"My sofas, couches, dresses, and rowboats bristle with phalluses,” Kusama once said. The “phalluses” to which she refers are swatches of cotton duck canvas, stuffed with cotton and coated with enamel paint—the same materials used by the most celebrated men of the New York avant-garde, Jackson Pollock and Willem de Kooning. The plump armchair in Accumulation No. 1—Kusama’s first sculpture—bursts with limp phalluses of varying lengths. In keeping with the repetition so central to her process, she hand-sewed each one of these protrusions. Critics were shocked by her humorous, sexualized transformation of an ordinary domestic object. Kusama explained that she “began making penises in order to heal my feelings of disgust towards sex. Reproducing the objects…was my way of conquering the fear.” It was also her way of disempowering the repressive patriarchal society she left behind in Japan and the machismo that then dominated the New York art world.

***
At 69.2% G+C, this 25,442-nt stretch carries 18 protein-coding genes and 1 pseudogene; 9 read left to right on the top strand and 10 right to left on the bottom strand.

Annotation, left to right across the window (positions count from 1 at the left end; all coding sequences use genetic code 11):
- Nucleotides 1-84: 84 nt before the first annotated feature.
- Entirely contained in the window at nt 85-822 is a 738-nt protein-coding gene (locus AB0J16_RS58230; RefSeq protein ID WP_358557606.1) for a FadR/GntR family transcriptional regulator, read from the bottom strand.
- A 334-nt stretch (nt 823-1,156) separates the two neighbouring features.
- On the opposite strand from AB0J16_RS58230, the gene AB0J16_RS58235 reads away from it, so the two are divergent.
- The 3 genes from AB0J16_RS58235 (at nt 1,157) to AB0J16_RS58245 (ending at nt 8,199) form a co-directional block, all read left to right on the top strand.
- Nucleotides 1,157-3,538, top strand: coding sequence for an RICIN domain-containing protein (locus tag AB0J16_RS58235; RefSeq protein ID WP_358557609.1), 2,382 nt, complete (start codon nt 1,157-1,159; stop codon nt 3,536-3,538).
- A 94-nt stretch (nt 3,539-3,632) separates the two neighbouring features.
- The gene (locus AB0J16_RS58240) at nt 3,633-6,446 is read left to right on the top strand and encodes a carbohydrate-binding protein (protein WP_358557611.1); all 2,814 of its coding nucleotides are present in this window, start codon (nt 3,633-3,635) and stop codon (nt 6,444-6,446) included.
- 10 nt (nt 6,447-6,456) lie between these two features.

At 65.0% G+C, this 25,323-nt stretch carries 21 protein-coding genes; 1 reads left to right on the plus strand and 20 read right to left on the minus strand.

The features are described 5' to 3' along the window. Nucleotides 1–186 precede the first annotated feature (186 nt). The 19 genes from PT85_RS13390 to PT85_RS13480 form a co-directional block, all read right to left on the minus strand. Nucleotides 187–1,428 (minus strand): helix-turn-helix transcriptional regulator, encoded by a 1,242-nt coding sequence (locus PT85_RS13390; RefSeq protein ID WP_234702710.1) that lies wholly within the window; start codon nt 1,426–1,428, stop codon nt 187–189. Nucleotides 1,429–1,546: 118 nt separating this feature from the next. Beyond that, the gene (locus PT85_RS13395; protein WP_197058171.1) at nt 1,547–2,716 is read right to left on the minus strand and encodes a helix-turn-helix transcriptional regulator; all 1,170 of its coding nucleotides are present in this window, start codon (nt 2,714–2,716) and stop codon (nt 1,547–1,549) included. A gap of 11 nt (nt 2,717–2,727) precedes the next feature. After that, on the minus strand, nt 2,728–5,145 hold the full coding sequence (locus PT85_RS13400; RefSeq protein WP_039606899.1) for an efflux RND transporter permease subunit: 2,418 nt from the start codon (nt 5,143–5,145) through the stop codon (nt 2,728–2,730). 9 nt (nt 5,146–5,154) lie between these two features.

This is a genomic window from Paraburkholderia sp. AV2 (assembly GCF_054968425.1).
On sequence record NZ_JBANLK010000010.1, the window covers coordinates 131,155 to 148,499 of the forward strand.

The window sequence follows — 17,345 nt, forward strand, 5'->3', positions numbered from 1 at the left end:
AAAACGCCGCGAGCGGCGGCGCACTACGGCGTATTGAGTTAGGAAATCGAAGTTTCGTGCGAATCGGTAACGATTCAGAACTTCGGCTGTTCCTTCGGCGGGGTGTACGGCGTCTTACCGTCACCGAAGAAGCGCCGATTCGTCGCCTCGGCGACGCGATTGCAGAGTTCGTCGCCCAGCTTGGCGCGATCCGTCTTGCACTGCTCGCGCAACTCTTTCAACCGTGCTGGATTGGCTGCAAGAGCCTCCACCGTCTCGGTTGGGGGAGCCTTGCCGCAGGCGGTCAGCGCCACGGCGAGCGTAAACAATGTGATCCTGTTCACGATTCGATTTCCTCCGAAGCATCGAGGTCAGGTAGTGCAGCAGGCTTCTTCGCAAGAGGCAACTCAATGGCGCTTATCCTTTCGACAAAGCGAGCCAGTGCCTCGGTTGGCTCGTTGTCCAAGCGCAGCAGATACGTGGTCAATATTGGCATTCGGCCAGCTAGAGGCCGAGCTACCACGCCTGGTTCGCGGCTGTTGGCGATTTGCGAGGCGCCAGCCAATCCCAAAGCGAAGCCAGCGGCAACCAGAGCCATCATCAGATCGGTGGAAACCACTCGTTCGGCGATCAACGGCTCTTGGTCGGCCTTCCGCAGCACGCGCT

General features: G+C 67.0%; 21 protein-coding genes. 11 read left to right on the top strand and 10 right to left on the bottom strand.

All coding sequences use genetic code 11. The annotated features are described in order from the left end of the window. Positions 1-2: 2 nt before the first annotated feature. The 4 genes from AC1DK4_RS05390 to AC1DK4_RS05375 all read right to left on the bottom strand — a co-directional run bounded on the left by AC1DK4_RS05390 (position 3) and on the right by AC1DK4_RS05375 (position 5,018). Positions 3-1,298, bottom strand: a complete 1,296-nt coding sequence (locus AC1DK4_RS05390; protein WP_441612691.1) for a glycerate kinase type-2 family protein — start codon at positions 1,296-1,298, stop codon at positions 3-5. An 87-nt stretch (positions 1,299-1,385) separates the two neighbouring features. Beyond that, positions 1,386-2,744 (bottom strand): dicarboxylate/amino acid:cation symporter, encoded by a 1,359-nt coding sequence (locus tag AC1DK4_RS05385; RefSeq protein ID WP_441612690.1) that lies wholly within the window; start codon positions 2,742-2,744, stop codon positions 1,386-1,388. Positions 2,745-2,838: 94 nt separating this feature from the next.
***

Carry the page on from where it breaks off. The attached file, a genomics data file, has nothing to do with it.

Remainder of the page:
Additional text from In The Studio: Postwar Abstract Painting online course, Coursera, 2017